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Mary Shelley

Mary Shelley or Mary Godwin was an English writer. She is known for creating the infamous Frankenstein. Mary Shelley wrote the noble Frankenstein: or, The Modern Prometheus. She was also the wife of romantic poet Percy Bysshe Shelley.

Mary Shelley Biography

Mary Shelley was born on 30 August 1797. She was born as Mary Wollstonecraft Godwin. She was born in London. She was born to political philosopher William Goodwin. Her mother Mary Wollstonecraft was a renowned Feminist. Mary Shelley’s mother died 10 days after her birth. Her father married William Clairmont. She grew up with older half-sister Fanny Imlay and step-siblings Charles and Claire Clairmont. Mary Shelley received very little formal education. She was tutored by her father.

In 1812 her father sent her to Scotland. In 1814 Percy Bysshe Shelley was frequently visiting her father’s home. He had become estranged from his first wife. Percy Bysshe Shelley also became an apprentice to her father. Mary Shelley and P.B Shelley started a romantic relationship soon. They secretly met each other and fell in love. William Goodwin didn’t allow for this. Mary Shelley left for France. She with her stepsister Claire went to France with Percy Bysshe Shelley. William Goodwin disowned Mary Shelley. After that, they went to Switzerland. Lord Byron asked Mary Shelley and P. B. Shelley to write small ghost stories for amusement. Unable to write a ghost story Mary Shelley ended up creating Frankenstein. She published her book Frankenstein: or, The Modern Prometheus in 1918. On their return to England, they were informed of Harriet Shelley’s suicide. In 1822 Percy Shelley died at sea.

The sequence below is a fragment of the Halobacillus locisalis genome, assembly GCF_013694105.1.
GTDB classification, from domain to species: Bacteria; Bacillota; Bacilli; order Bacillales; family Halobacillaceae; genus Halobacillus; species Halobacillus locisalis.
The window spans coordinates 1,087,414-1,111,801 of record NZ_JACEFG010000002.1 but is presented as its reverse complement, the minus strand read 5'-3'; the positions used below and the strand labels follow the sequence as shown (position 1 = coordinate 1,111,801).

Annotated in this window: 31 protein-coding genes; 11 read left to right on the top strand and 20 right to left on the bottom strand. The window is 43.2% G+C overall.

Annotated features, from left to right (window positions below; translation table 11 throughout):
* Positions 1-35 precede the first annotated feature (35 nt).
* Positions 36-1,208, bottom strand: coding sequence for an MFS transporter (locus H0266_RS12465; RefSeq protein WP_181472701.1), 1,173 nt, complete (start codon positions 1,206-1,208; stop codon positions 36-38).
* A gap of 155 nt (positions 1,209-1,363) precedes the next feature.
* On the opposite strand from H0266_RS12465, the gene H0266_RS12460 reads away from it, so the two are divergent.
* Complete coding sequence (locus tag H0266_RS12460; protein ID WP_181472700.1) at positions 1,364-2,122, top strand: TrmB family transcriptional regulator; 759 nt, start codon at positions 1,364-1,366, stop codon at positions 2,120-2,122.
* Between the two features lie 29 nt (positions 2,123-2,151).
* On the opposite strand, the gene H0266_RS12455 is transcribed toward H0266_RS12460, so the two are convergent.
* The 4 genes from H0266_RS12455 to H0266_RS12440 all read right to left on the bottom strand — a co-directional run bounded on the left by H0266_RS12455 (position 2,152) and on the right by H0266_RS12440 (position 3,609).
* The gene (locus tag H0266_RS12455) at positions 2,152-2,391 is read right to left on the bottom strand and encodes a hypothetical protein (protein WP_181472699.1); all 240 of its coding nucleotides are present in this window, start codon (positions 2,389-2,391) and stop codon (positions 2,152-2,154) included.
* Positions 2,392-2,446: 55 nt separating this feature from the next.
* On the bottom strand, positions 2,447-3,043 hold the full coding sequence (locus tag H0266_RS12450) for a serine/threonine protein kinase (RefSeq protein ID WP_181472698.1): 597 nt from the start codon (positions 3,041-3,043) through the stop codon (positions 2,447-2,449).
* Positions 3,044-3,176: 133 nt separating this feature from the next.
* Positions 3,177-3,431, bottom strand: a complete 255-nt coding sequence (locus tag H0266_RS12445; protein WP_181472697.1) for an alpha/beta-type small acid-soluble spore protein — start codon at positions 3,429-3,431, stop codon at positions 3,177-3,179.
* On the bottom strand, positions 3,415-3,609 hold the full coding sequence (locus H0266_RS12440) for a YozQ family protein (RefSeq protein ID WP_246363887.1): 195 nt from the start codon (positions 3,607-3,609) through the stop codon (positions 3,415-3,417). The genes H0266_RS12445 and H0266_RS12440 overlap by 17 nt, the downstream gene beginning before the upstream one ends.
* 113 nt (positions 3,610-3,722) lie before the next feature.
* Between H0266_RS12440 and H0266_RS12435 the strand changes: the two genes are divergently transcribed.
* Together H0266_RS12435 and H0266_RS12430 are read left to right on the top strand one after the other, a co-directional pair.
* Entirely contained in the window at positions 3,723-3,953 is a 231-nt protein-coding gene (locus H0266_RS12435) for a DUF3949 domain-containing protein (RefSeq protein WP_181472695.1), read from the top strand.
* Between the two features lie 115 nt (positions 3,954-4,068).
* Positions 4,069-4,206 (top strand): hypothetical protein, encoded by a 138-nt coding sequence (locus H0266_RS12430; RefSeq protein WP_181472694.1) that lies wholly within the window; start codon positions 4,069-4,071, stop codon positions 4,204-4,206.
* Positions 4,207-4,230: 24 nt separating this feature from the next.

Mary Shelley was a philosopher herself. She believed in Free Love. Free Love is sort of an Open Relationship. But she only loved Percy Bysshe Shelley. She had flirted with Thomas Jefferson Hogg. The relationship was with Percy’s consent. She is regarded as one of the best writers of her time. She had written many stories in her life. Her other notable works are Mathilda, The Last Man, and Falkner.

More Info: Wiki | EGS | UK National Archives

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